Python bindings exist for applying these optimizations in a straightforward manner. The following code example shows how to apply an optimization that fuses a BatchNormalization operation with a Conv operation (fuse_bn_into_conv):

import onnx
from onnx import optimizer

## Load an ONNX model from a file.
original_model = onnx.load('path/to/the/model.onnx')

## Pick the 'fuse_bn_into_conv' pass.
passes = ['fuse_bn_into_conv']

## Apply the optimization on the original model.
optimized_model = optimizer.optimize(original_model, passes)

## Save the optimized ONNX model.
onnx.save(optimized_model, 'path/to/the/optimized_model.onnx')

A model is loaded from path/to/the/model.onnx, optimized with the fuse_bn_into_convpass, and then saved to path/to/the/optimized_model.onnx.

For more information, see Optimizing an ONNX Model.

Using onnx2tensorrt

The onnx2tensorrt tool is primarily used to convert ONNX data into a TensorRT engine, but it can also be used to only apply ONNX optimization passes. The following code example shows a command line to apply the fuse_bn_into_conv pass to an ONNX file at my_model.onnx, then to save the result to a new ONNX file at my_model_optimized.onnx.

onnx2trt my_model.onnx -O "fulse_bn_into_conv" -m my_model_optimized.onnx

This functionality is currently only available in the master branch of the onnx-tensorrt GitHub repo.

ONNX, Windows ML, and Tensor Cores

Tensor Cores are specialized hardware units on NVIDIA Volta and Turing GPUs that accelerate matrix operations tremendously . This hardware acceleration is accessible under Windows ML on ONNX models.

For more information about  how the TensorCore hardware works, see Accelerating WinML and NVIDIA Tensor Cores.

ONNX model requirements for Tensor Core usage

For Windows ML to invoke GPU code that makes use of TensorCores, the ONNX model must meet a number of requirements. Some of them are automatically addressed by Windows ML when the model is loaded, while others need to be explicitly set up ahead of time by the user.

  • Implicit requirements (automatically applied)
    • NHWC layout: Tensor Cores require data having a NHWC layout for spatial locality between channels. For more information, see Accelerating WinML and NVIDIA Tensor Cores. ONNX does not support NHWC layouts. However, Windows ML reshapes the tensor layouts from NCHW to NHWC when loading the model.
    • Channel counts must be multiples of 8: (They will be padded to 8 if necessary).
  • Explicit requirements (must be explicitly applied)
    • FP16 or INT8 data types: All tensor data must be in either FP16 or INT8 as Tensor Core units only operate on these data types. This includes constant data like convolution weights, as well as inputs and outputs to nodes. INT8 Tensor Cores are only supported by the NVIDIA GPUs with the Turing architecture.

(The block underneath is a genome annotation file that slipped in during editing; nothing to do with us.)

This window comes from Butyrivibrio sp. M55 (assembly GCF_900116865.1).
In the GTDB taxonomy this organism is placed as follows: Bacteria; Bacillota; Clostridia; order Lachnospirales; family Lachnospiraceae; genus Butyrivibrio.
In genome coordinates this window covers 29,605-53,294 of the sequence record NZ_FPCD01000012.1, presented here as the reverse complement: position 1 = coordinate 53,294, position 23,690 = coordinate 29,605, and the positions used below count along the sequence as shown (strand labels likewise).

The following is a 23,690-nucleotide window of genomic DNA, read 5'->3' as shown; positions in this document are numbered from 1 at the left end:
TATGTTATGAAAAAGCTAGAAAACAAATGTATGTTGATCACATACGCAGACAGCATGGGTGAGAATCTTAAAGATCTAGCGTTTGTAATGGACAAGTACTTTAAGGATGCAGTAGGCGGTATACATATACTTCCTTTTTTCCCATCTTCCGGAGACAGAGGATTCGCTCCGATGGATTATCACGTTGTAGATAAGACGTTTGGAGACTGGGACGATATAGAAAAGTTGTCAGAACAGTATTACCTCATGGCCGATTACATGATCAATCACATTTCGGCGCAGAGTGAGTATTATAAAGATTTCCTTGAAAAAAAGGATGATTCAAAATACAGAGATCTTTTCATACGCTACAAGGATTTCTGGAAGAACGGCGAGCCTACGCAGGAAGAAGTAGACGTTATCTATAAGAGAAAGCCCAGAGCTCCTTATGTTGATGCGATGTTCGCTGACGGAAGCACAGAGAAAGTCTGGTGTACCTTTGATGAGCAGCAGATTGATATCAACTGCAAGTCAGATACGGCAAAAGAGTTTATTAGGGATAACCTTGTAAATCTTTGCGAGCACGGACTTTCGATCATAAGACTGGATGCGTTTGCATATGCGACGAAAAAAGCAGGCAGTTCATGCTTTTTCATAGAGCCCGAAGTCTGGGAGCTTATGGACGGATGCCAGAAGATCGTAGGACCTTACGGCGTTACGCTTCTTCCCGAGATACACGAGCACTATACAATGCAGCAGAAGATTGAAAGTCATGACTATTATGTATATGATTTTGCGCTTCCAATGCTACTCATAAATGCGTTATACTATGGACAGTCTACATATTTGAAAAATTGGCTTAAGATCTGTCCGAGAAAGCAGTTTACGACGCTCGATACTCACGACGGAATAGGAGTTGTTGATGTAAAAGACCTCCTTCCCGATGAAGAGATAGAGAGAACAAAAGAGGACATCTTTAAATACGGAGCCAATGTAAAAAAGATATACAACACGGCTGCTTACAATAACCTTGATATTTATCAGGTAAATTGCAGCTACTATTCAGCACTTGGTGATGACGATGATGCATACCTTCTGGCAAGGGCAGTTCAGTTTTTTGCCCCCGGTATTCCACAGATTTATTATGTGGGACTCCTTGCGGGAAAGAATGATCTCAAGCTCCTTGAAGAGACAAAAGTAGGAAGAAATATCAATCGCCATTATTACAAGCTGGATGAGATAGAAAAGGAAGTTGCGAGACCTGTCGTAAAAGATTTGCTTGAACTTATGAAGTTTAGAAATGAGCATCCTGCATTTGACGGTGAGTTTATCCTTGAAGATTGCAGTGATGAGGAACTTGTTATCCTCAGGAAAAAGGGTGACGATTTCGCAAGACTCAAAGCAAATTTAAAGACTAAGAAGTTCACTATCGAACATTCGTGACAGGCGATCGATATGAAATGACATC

• Packed strides: Tensors must have packed strides (that is, no consecutive elements can be skipped). This means that the stride cannot exceed the filter size.
    • GEMM operators must have dimensions that are multiples of 8: GEMMs usually account for a small portion of the entire inference pipeline so this requirement typically won’t have a large performance impact.

If an ONNX model meets the aforementioned explicit requirements, then Windows ML can take on a Tensor Core-optimized driver path when running inference on the model.

The most important of the explicit requirements are FP16/IN8 data types and packed strides, because they apply to convolution operations, which typically make up the majority of operations in a deep neural net.

Converting ONNX models to FP16

ONNX models can be converted to FP16 data types using Python and the onnxmltools module:

"""Parse test command list file.

Usage:
  parse_commands.py INPUT
  parse_commands.py [--output OUTPUT] INPUT
  parse_commands.py (-h | --help)

Options:
  -o, --output OUTPUT  Desired output file name.
  -o, --help  Print help
"""

import docopt
import onnxmltools
from onnxmltools.utils.float16_converter import convert_float_to_float16

args = docopt.docopt(__doc__)

input_onnx_model = args.get('INPUT')
output_onnx_model = args.get('--output') if args.get('--output') else input_onnx_model + '.fp16.onnx'

## Load the model
onnx_model = onnxmltools.utils.load_model(input_onnx_model)

## Convert tensor float type from the ONNX model to FP16.
onnx_model = convert_float_to_float16(onnx_model)

## Save as the converted model.
onnxmltools.utils.save_model(onnx_model, output_onnx_model)

This code example loads a specified .onnx file, converts its datatypes to FP16, and then saves it to a new file.

Conclusion

By combining a straightforward, robust, and efficient machine learning inferencing framework, as well as a comprehensive and richly supported neural net model data format like ONNX, Windows ML allows you to integrate state-of-the-art AI models developed by research scientists, directly into real-world applications.